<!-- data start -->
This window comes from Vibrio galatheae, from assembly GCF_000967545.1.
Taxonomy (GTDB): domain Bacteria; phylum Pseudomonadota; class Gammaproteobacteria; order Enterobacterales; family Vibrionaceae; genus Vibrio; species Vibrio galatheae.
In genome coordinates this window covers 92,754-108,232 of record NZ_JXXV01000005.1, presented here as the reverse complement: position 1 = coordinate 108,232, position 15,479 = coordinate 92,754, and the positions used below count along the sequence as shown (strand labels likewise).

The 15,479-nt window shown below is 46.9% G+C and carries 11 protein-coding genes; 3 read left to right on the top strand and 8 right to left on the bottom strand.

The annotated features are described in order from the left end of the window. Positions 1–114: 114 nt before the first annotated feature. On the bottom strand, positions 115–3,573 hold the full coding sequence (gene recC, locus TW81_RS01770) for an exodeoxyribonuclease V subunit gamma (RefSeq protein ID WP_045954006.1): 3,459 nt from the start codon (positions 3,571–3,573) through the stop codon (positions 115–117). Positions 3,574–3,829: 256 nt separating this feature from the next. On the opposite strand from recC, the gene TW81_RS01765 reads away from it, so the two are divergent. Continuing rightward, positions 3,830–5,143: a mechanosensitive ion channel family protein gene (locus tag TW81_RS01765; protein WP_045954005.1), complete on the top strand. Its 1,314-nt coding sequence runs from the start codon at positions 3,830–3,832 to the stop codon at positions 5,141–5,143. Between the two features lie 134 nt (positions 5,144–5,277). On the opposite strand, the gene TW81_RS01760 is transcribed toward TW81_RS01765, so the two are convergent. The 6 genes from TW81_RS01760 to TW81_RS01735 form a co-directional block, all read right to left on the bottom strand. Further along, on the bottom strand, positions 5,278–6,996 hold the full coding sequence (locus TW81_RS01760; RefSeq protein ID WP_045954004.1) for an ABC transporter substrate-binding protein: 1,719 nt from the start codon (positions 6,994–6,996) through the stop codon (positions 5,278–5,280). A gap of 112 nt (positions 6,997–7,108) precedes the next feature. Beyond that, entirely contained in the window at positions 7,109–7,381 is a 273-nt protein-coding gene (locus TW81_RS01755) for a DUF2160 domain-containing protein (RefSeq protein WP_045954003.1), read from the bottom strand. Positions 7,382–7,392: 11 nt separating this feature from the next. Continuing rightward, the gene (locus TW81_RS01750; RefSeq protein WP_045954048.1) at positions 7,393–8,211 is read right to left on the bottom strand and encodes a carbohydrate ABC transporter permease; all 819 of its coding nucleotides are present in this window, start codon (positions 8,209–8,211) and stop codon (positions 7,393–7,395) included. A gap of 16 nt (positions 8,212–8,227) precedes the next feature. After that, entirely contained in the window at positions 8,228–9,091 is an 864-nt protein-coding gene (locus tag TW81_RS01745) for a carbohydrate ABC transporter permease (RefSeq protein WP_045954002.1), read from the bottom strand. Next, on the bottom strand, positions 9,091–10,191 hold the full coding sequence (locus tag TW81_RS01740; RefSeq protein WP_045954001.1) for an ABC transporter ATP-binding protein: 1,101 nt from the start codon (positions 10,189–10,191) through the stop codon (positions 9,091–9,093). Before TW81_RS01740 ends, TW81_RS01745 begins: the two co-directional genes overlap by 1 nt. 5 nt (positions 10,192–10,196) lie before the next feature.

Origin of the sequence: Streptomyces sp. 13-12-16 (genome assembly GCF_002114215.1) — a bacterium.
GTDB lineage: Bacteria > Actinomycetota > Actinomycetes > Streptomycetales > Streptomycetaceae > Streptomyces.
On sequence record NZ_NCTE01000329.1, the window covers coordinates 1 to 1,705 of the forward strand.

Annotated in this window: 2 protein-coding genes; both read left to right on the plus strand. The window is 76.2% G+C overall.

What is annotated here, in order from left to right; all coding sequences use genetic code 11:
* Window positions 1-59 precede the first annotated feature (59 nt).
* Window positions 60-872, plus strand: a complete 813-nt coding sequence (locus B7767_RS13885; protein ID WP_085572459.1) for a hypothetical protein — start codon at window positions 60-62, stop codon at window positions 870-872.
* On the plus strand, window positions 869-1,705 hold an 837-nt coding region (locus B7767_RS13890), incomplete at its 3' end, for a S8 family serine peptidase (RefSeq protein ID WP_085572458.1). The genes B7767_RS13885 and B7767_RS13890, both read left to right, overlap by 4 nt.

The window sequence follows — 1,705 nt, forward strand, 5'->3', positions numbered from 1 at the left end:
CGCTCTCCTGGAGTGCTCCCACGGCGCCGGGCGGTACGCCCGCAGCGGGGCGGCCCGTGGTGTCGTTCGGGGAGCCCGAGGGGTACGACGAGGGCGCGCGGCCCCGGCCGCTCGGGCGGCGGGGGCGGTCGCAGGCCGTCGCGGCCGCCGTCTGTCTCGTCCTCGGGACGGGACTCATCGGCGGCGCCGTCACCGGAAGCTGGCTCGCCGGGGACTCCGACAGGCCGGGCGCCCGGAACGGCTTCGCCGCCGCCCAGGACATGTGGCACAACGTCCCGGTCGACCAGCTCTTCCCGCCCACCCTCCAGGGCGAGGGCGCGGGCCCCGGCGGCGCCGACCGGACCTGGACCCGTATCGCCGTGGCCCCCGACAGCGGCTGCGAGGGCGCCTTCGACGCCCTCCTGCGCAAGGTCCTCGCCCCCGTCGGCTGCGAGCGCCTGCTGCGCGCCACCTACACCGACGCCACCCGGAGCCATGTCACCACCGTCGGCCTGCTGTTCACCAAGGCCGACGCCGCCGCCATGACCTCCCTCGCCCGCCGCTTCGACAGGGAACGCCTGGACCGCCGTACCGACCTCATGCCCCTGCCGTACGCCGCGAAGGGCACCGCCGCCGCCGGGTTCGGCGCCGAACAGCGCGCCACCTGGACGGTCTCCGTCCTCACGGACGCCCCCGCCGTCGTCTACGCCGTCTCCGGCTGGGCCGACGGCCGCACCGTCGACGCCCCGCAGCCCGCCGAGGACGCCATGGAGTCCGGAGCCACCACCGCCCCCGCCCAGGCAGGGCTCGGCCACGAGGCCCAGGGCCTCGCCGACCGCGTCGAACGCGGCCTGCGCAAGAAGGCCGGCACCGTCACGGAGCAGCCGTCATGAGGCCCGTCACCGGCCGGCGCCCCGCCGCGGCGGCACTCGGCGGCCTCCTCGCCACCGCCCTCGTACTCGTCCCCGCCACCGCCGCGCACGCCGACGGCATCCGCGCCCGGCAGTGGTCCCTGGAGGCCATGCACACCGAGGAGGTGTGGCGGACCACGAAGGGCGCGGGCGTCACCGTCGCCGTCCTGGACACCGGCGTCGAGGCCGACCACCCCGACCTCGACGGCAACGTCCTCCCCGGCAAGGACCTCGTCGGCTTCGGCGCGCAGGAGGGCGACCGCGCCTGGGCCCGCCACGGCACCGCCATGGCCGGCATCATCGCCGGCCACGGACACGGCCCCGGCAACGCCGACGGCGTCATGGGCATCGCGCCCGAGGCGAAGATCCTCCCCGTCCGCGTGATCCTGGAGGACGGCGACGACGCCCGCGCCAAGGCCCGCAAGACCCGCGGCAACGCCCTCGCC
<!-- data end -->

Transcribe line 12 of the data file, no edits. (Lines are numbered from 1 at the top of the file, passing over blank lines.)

* Window positions 60-872, plus strand: a complete 813-nt coding sequence (locus B7767_RS13885; protein ID WP_085572459.1) for a hypothetical protein — start codon at window positions 60-62, stop codon at window positions 870-872.